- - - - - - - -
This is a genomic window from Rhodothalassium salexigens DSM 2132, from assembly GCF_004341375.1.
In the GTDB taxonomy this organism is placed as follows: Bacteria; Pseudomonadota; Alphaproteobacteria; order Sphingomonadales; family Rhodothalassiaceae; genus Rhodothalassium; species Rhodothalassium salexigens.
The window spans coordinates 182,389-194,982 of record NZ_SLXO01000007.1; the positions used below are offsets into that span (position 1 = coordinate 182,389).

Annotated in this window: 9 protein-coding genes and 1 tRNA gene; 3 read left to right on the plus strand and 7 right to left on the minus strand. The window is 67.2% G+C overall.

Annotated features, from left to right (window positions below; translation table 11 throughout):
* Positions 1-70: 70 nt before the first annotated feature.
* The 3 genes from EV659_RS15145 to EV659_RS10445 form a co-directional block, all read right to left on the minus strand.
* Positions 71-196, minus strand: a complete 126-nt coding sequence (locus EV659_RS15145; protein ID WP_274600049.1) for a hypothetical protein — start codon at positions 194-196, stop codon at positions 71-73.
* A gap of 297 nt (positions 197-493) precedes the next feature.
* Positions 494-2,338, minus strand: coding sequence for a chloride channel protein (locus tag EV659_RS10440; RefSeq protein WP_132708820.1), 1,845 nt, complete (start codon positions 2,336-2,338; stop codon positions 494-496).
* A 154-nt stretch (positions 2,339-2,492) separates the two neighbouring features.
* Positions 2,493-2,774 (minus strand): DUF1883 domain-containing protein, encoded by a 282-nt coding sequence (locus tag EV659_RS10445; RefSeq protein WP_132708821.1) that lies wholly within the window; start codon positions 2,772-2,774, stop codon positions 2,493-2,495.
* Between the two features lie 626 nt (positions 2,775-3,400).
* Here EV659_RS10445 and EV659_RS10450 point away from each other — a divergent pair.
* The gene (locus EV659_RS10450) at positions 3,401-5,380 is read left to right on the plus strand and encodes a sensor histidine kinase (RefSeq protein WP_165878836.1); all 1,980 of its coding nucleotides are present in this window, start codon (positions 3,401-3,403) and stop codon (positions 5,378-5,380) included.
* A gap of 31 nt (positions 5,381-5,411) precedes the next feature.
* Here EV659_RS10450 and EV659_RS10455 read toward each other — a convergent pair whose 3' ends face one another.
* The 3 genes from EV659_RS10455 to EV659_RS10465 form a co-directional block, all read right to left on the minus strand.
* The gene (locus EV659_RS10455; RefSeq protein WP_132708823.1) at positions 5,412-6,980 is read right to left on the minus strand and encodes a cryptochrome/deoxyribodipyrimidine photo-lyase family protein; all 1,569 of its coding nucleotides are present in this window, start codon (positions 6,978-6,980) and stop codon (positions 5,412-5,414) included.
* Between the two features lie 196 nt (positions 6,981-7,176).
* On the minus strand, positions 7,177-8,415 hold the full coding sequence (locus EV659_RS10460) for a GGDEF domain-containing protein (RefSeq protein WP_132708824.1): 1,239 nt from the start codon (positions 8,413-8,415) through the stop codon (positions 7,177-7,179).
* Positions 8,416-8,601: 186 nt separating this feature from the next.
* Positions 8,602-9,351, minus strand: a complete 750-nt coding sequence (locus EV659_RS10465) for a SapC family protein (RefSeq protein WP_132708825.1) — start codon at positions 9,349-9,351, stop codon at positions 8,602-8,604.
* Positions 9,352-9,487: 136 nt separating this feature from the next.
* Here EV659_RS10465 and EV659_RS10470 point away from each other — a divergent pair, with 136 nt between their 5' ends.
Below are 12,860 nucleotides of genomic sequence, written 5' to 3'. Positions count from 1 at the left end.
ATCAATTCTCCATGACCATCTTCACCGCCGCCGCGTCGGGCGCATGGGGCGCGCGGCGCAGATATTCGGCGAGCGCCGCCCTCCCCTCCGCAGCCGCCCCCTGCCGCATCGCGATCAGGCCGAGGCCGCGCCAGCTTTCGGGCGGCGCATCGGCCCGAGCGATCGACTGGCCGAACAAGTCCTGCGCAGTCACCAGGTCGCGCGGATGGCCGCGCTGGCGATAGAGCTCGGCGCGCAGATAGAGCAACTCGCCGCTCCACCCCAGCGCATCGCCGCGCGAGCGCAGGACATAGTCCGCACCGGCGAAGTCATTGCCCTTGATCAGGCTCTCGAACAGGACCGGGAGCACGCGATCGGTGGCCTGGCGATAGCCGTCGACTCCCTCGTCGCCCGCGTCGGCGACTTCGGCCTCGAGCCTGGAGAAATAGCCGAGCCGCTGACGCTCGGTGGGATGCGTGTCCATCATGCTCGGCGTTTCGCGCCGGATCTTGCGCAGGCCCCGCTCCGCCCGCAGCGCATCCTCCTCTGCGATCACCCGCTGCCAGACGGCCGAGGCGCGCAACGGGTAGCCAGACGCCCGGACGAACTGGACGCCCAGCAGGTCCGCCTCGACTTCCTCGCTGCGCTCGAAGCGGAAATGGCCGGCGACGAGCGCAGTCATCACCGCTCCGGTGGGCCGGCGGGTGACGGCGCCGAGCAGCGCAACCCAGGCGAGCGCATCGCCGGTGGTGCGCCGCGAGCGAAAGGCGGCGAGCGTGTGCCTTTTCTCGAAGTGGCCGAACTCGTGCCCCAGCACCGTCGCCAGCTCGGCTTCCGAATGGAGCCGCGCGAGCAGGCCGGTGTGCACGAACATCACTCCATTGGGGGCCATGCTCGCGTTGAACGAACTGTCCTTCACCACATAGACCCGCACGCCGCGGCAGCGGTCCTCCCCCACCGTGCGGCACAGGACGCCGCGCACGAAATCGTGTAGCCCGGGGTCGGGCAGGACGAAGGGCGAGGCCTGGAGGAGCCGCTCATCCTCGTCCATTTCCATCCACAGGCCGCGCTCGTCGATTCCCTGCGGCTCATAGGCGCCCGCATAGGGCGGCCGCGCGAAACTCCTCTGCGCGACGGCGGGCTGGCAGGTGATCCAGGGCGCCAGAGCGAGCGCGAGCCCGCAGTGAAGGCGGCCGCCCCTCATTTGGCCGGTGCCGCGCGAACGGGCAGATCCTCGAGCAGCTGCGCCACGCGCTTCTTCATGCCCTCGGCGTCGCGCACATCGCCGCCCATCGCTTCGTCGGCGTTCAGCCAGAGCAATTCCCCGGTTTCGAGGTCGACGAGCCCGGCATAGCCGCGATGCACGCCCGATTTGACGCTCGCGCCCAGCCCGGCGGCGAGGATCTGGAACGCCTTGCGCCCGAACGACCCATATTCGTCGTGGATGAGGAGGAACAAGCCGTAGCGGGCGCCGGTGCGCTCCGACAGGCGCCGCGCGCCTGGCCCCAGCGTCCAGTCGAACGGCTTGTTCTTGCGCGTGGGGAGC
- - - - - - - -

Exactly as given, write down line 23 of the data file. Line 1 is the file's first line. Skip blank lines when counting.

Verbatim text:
* Positions 8,602-9,351, minus strand: a complete 750-nt coding sequence (locus EV659_RS10465) for a SapC family protein (RefSeq protein WP_132708825.1) — start codon at positions 9,349-9,351, stop codon at positions 8,602-8,604.